A second challenge has come in the form of the 2022 Dobbs v. Jackson ruling. Limiting access to legal abortion is tantamount to withholding life-saving medical care in some cases, such as ectopic pregnancy. Forcing an unwanted pregnancy to be carried to term, and forbidding practitioners to provide abortions in emergent situations dehumanizes and can physically harm women, amounting to violence perpetrated by the state.

Implications for Policy

The 2020 health crisis left many hospitals and doctor’s offices short-staffed and many shortages have yet to be filled, placing prolonged pressure on current administrators, support staff and practitioners to perform at acceptable levels. Dobbs has since exacerbated this problem. OBGYNs are no longer free to use medical judgment in some areas, instead turning to lawyers for guidance to remain in compliance with legal restrictions to their scope of practice. Doctors are leaving states with abortion restrictions, contributing to the growing number of maternity care deserts in the South and Midwest regions of the country. Finally, medical students are unable to receive full training in states with abortion bans, and are declining to accept residencies in these areas.

Obstetric violence is a nuanced topic, and defining it will require difficult and honest conversations with patients, practitioners, advocates and researchers. U.S. scholars and decision makers may find a path forward by way of Bowser & Hill (2010), who grouped a continuum of adverse obstetric behaviors into seven categories of disrespect and abuse. In this way, physical abuse may be differentiated from non-physical experiences such as scolding or divulgence of personal health information. This has a legal precedent in assigning “degrees” to a criminal charge based on the details of the offending act. Similarly, there may be distinguishing features separating obstetric “violence” from obstetric “mistreatment.”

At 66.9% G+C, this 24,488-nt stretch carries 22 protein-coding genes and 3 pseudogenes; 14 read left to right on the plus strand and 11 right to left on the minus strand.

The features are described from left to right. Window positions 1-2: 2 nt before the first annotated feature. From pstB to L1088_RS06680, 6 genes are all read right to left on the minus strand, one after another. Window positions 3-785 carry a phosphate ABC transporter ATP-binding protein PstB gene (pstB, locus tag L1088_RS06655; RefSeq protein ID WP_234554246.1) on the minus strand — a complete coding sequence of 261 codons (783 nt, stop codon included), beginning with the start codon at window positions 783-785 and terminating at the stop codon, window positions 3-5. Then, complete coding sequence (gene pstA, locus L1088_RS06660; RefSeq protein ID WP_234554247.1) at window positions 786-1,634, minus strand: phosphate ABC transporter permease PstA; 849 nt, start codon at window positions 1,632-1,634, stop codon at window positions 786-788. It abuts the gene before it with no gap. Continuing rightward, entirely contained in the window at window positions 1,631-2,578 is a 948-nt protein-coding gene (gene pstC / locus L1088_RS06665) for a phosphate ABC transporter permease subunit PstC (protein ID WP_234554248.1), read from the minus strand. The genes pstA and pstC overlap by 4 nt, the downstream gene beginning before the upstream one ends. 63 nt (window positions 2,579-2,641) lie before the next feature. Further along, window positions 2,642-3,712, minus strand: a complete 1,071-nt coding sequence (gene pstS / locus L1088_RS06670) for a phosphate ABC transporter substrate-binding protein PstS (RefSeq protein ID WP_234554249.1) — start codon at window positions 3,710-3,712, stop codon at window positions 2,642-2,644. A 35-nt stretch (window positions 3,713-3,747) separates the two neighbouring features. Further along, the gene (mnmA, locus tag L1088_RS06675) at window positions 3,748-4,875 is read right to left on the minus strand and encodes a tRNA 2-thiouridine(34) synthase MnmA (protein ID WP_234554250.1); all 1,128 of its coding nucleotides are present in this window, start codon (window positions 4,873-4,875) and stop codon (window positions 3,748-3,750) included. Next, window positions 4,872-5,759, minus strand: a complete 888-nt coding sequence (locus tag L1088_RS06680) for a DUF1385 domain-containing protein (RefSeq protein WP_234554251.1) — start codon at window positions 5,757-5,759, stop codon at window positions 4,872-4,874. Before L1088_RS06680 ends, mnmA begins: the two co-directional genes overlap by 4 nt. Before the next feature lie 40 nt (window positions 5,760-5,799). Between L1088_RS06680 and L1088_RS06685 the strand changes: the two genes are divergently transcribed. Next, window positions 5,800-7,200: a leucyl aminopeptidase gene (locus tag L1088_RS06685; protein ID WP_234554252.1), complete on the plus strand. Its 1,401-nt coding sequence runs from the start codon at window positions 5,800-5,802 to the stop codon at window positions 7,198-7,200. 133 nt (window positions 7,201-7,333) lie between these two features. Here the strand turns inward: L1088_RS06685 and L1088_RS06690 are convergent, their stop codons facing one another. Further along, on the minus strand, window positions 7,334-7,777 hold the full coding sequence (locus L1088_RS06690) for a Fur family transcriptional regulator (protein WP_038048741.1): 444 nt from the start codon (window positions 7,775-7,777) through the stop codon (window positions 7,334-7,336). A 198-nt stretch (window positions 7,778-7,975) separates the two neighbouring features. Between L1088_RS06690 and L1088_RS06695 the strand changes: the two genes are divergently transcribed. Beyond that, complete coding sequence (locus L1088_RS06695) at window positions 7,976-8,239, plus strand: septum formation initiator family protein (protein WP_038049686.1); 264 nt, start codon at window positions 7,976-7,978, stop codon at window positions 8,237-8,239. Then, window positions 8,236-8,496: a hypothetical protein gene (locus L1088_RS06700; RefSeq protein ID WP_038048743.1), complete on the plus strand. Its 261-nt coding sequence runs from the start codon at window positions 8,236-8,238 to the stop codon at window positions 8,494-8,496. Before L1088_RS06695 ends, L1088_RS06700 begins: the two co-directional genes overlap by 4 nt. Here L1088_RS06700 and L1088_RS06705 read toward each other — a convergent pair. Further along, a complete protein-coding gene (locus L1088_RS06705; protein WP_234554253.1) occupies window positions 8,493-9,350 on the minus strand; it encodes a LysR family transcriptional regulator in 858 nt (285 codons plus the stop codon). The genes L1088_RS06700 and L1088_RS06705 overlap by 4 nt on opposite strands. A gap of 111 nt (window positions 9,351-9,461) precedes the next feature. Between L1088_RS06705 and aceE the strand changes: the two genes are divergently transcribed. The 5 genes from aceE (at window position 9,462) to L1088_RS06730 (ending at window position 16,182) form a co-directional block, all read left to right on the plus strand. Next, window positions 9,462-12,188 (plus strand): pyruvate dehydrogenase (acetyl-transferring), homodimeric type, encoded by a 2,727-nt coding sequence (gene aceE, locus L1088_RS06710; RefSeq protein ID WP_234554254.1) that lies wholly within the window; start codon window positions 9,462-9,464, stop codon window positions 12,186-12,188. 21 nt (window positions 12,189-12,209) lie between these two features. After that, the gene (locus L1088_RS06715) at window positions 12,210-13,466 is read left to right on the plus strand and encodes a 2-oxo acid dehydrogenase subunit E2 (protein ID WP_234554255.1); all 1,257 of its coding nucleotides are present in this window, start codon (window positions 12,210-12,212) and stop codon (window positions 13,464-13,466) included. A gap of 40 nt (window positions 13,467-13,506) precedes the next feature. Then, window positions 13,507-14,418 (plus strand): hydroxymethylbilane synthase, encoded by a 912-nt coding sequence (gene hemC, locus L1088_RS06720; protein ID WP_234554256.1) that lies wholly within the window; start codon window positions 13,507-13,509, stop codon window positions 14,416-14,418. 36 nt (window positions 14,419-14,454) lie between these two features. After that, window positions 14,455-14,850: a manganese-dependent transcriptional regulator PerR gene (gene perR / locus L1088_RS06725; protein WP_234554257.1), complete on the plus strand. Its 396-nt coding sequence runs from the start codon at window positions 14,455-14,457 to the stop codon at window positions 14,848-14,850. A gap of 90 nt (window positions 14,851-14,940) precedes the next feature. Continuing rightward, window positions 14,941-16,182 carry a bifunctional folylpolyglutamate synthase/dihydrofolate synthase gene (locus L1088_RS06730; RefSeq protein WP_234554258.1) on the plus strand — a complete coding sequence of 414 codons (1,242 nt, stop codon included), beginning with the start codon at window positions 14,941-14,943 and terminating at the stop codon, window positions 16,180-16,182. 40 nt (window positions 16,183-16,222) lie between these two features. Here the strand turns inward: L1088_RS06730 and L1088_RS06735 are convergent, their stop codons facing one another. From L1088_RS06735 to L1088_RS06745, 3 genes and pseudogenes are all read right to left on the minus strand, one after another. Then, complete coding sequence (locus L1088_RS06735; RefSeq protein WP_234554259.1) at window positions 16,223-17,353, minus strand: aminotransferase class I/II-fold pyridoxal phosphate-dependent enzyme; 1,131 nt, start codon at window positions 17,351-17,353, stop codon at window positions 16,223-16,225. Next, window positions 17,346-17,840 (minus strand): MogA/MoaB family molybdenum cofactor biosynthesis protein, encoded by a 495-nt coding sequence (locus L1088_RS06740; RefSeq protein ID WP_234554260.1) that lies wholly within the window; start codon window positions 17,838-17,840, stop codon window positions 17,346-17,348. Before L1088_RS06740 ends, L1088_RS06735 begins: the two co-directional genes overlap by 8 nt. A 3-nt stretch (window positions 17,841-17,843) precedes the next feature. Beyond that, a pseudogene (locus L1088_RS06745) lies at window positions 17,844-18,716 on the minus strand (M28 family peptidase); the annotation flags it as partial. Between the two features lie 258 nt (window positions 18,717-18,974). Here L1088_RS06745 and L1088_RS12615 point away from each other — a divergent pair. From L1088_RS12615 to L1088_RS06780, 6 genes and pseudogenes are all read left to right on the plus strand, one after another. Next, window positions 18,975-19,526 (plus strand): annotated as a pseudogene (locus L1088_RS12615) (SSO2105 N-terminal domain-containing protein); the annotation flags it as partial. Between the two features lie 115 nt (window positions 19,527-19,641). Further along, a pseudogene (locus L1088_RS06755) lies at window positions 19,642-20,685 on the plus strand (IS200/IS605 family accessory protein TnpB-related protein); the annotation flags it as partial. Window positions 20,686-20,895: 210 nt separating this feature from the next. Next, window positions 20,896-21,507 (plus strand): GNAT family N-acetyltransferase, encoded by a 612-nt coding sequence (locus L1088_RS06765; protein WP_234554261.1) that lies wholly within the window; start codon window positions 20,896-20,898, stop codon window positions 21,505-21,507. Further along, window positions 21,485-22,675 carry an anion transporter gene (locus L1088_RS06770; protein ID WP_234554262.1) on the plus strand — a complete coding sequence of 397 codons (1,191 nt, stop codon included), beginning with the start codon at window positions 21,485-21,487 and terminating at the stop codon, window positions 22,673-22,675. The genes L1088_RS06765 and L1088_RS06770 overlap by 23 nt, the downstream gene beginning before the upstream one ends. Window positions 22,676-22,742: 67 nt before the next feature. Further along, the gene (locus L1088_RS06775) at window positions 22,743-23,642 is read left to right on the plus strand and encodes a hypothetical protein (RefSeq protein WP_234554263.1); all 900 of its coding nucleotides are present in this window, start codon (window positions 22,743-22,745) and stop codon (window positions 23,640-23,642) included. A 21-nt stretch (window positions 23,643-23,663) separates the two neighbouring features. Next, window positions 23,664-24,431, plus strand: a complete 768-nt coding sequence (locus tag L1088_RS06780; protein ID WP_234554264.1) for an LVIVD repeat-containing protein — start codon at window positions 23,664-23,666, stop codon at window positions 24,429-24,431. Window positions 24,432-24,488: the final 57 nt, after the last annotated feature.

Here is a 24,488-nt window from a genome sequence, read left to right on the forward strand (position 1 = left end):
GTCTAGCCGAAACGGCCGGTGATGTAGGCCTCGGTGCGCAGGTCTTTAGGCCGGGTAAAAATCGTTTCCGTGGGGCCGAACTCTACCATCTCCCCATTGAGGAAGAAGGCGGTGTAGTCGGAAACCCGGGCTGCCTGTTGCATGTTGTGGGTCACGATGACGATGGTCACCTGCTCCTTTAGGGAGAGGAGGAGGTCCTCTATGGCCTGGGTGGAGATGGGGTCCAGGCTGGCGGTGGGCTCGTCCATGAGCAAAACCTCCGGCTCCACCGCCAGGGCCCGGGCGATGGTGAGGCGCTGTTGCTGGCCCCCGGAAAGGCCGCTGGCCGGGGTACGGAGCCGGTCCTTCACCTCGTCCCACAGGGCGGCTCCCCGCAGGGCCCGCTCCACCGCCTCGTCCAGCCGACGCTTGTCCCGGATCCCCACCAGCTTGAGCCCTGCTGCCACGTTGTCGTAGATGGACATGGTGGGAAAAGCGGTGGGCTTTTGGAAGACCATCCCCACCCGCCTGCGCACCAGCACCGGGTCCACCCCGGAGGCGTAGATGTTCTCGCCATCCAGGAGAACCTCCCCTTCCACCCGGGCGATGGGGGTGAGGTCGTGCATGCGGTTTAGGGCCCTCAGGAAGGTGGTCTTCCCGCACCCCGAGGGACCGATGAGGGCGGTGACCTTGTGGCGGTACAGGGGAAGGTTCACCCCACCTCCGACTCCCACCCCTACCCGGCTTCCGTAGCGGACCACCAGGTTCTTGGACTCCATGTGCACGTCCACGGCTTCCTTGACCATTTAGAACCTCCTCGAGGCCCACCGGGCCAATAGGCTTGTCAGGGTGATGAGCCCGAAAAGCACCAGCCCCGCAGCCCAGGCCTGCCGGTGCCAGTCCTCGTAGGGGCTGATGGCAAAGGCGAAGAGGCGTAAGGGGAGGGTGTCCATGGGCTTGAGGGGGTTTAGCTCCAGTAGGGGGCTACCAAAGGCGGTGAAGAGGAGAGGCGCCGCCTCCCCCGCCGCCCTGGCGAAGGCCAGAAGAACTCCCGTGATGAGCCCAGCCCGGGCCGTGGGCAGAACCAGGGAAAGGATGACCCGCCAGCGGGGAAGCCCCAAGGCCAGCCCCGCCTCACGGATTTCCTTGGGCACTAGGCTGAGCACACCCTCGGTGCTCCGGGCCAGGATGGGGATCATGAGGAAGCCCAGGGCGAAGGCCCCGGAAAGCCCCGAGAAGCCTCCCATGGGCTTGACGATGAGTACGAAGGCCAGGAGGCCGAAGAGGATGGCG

A legal definition of obstetric violence is merely the first step towards achieving justice for the victims of abuse during pregnancy and childbirth. It is an important step to take if the United States expects to keep pace with the rest of the developed world in providing safe, dignified and accessible healthcare to birthing individuals. Pregnancy carries an inherent risk of complications which can result in any number of negative outcomes; violence in the delivery room need not be another threat to the well-being of pregnant individuals.

Author: Melissa Brock is a graduate student at John Jay College studying public administration. She previously earned a Master of Arts in Forensic Psychology and Counseling. Melissa currently works as a counselor in an adult county correctional facility. She is a certified Disaster Response Crisis Counselor and has provided instruction to correctional police officer recruits enrolled in her county’s public safety training academy. Contact: [email protected]